Following lunch, we set out for our afternoon landing at Ny Ålesund. This former coal mining village is now a scientific community operating under the Norwegian Polar Institute research governance and is consid-ered to be the most northern settlement in the world. We were given time to wander around the museum, visit the small souvenir shop, send post cards home to loved ones and of course sample the local delicacy, freshly cooked waffles with jam and cream. We then followed Arjen out to the mast used to anchor a Zeppelin airship in 1926 and where he spoke of the history of Arctic exploration and the attempts to reach the North Pole from Spitsbergen.
Back on-board Michael led a short recap where he also explained what the plan was for tomorrow and then it was time for dinner which concluded our first full day in the high Arctic.
We woke to a soft blanket of clouds over the northern islands of Nordkappt. We had travelled many kilo-meters overnight, and had made good time arriving at Chermsideøya. Calm conditions were found as the ship settled into anchorage in Beverlysundet. After a leisurely breakfast Michael called us into the lounge for a short pre-landing briefing. We would be exploring a small section of the polar desert and its rich his-tory at “graffiti beach”. Due to the size of the location we split into two different groups, one to cruise, one to slowly wander and photograph the rock displays, after one hour or so the groups switched. The morning felt quite cold compared to days prior. We were now at 80˙28’38 N and would only be going farther into the wild northern arctic as the day progressed.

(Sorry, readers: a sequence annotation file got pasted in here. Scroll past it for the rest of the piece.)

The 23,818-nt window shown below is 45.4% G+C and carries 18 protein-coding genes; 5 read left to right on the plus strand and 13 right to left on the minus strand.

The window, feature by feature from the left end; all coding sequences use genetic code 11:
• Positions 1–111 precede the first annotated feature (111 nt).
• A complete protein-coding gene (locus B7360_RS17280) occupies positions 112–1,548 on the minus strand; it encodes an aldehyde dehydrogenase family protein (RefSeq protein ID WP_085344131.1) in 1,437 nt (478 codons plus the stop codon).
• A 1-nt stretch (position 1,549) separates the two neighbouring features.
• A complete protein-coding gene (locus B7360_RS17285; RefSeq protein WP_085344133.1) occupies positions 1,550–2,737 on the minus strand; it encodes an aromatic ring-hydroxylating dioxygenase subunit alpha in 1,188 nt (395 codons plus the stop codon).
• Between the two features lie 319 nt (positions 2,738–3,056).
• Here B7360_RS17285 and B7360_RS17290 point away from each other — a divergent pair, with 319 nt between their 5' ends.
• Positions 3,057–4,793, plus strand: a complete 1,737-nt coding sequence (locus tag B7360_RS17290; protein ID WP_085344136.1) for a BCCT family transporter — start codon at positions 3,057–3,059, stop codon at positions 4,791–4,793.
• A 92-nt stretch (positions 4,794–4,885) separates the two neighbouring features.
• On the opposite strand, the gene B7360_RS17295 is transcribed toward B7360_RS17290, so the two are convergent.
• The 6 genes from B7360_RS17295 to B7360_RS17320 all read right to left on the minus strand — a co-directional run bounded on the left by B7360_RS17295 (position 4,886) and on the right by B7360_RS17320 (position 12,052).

After we had all had a chance to soak in the stunning and stark polar desert we headed back to the ship to enjoy the warm delights the galley provided for lunch. We continued sailing north towards the afternoon’s planned activity of landing in the Seven Islands, particularly at Phippsøya, a wild island in the north renowned for walrus as well as a high proportion of bear sightings. In route, we were interrupted by a privileged sighting of Blue whales from the bridge. The expedition team were out on deck helping us find these giants of the sea. The Captain slowed the ship and diverted course slightly so we all had the chance to see Balaenoptera musculus. After nearly 45 minutes of viewing we re-newed course to Phippsøya. The weather had turned a bit wet and rainy, but conditions were good to land. The guides set out to scout the landing and shortly we disembarked Ortelius for the second event of the day. We divided into three different groups, long hikers, medium walkers and photography/beach combers. Dressed fully in our wet weather gear we set out to discover this magnificent island. The expedition team were quite pleased, as the last two attempts to land in the previous weeks had been thwarted due to ice.
The long hikers headed off with Ali and Sara, a nice group of 18, their plan was to cover some ground and stretch the legs, as well fitting in a visit to the walrus. The medium group also departed around the pond to explore the terrain before a planned social call to the Tooth walkers. Just as the last zodiac was about to touch the beach, a call came over the radio that a polar bear had been spotted by the longer hikers. An immediate evacuation plan was set into place. The hikers retreated under direction of Ali and Sara, all the other hiking parties also quickly and calmly returned to the landing site. With co-operation between the expedition guides, bridge team, and crew drivers all passengers were quickly loaded back into the zodiacs and transported to the ship.